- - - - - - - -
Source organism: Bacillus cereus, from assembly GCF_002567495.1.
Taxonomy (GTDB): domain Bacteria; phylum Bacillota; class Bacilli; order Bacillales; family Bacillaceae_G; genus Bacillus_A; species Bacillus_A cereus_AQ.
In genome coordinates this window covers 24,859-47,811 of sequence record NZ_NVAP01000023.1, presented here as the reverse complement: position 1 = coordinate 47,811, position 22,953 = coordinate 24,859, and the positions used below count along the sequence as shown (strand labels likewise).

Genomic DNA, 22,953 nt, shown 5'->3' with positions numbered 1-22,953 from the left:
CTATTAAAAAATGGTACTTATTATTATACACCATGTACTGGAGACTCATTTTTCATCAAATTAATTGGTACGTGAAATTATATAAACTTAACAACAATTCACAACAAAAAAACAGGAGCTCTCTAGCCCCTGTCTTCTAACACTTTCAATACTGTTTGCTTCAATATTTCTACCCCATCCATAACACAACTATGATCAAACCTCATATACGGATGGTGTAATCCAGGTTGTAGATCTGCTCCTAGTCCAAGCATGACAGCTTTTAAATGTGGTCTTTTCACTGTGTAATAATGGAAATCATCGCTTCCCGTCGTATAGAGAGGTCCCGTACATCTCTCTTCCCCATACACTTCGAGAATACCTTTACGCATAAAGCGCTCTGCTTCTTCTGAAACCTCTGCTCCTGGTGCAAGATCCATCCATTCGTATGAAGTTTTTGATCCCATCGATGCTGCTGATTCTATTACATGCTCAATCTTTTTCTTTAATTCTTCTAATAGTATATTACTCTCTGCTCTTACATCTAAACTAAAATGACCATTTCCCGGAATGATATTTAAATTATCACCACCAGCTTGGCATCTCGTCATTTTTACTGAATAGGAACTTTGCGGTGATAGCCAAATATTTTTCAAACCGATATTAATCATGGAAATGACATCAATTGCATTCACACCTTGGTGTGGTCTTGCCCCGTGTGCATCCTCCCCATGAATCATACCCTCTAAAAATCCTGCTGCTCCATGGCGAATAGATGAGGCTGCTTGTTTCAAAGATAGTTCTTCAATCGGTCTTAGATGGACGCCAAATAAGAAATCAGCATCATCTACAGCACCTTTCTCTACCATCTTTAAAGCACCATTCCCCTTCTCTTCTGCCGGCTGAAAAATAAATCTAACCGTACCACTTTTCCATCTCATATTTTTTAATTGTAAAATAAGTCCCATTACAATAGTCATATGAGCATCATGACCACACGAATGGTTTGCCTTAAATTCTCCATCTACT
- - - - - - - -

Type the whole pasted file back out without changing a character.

Source organism: Bacillus cereus, from assembly GCF_002567495.1.
Taxonomy (GTDB): domain Bacteria; phylum Bacillota; class Bacilli; order Bacillales; family Bacillaceae_G; genus Bacillus_A; species Bacillus_A cereus_AQ.
In genome coordinates this window covers 24,859-47,811 of sequence record NZ_NVAP01000023.1, presented here as the reverse complement: position 1 = coordinate 47,811, position 22,953 = coordinate 24,859, and the positions used below count along the sequence as shown (strand labels likewise).

Genomic DNA, 22,953 nt, shown 5'->3' with positions numbered 1-22,953 from the left:
CTATTAAAAAATGGTACTTATTATTATACACCATGTACTGGAGACTCATTTTTCATCAAATTAATTGGTACGTGAAATTATATAAACTTAACAACAATTCACAACAAAAAAACAGGAGCTCTCTAGCCCCTGTCTTCTAACACTTTCAATACTGTTTGCTTCAATATTTCTACCCCATCCATAACACAACTATGATCAAACCTCATATACGGATGGTGTAATCCAGGTTGTAGATCTGCTCCTAGTCCAAGCATGACAGCTTTTAAATGTGGTCTTTTCACTGTGTAATAATGGAAATCATCGCTTCCCGTCGTATAGAGAGGTCCCGTACATCTCTCTTCCCCATACACTTCGAGAATACCTTTACGCATAAAGCGCTCTGCTTCTTCTGAAACCTCTGCTCCTGGTGCAAGATCCATCCATTCGTATGAAGTTTTTGATCCCATCGATGCTGCTGATTCTATTACATGCTCAATCTTTTTCTTTAATTCTTCTAATAGTATATTACTCTCTGCTCTTACATCTAAACTAAAATGACCATTTCCCGGAATGATATTTAAATTATCACCACCAGCTTGGCATCTCGTCATTTTTACTGAATAGGAACTTTGCGGTGATAGCCAAATATTTTTCAAACCGATATTAATCATGGAAATGACATCAATTGCATTCACACCTTGGTGTGGTCTTGCCCCGTGTGCATCCTCCCCATGAATCATACCCTCTAAAAATCCTGCTGCTCCATGGCGAATAGATGAGGCTGCTTGTTTCAAAGATAGTTCTTCAATCGGTCTTAGATGGACGCCAAATAAGAAATCAGCATCATCTACAGCACCTTTCTCTACCATCTTTAAAGCACCATTCCCCTTCTCTTCTGCCGGCTGAAAAATAAATCTAACCGTACCACTTTTCCATCTCATATTTTTTAATTGTAAAATAAGTCCCATTACAATAGTCATATGAGCATCATGACCACACGAATGGTTTGCCTTAAATTCTCCATCTACT